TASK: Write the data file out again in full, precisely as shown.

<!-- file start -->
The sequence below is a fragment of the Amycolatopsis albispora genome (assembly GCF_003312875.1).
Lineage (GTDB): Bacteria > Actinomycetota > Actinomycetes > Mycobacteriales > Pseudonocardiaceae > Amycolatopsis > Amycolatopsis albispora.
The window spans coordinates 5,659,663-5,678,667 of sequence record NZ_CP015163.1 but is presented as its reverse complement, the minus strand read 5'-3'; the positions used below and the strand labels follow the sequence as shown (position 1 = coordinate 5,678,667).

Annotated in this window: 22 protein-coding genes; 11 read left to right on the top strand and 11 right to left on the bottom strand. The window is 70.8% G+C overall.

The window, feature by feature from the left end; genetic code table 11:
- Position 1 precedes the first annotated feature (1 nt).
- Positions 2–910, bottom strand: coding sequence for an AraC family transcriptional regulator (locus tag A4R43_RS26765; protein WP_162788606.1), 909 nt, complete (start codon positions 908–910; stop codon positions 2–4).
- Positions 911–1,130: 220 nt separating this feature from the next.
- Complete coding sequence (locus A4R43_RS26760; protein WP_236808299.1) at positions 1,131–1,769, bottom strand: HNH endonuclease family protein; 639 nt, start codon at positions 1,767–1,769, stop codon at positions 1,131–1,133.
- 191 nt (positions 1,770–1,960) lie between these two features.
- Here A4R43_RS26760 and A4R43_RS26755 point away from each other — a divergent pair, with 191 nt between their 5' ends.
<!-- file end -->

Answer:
The sequence below is a fragment of the Amycolatopsis albispora genome (assembly GCF_003312875.1).
Lineage (GTDB): Bacteria > Actinomycetota > Actinomycetes > Mycobacteriales > Pseudonocardiaceae > Amycolatopsis > Amycolatopsis albispora.
The window spans coordinates 5,659,663-5,678,667 of sequence record NZ_CP015163.1 but is presented as its reverse complement, the minus strand read 5'-3'; the positions used below and the strand labels follow the sequence as shown (position 1 = coordinate 5,678,667).

Annotated in this window: 22 protein-coding genes; 11 read left to right on the top strand and 11 right to left on the bottom strand. The window is 70.8% G+C overall.

The window, feature by feature from the left end; genetic code table 11:
- Position 1 precedes the first annotated feature (1 nt).
- Positions 2–910, bottom strand: coding sequence for an AraC family transcriptional regulator (locus tag A4R43_RS26765; protein WP_162788606.1), 909 nt, complete (start codon positions 908–910; stop codon positions 2–4).
- Positions 911–1,130: 220 nt separating this feature from the next.
- Complete coding sequence (locus A4R43_RS26760; protein WP_236808299.1) at positions 1,131–1,769, bottom strand: HNH endonuclease family protein; 639 nt, start codon at positions 1,767–1,769, stop codon at positions 1,131–1,133.
- 191 nt (positions 1,770–1,960) lie between these two features.
- Here A4R43_RS26760 and A4R43_RS26755 point away from each other — a divergent pair, with 191 nt between their 5' ends.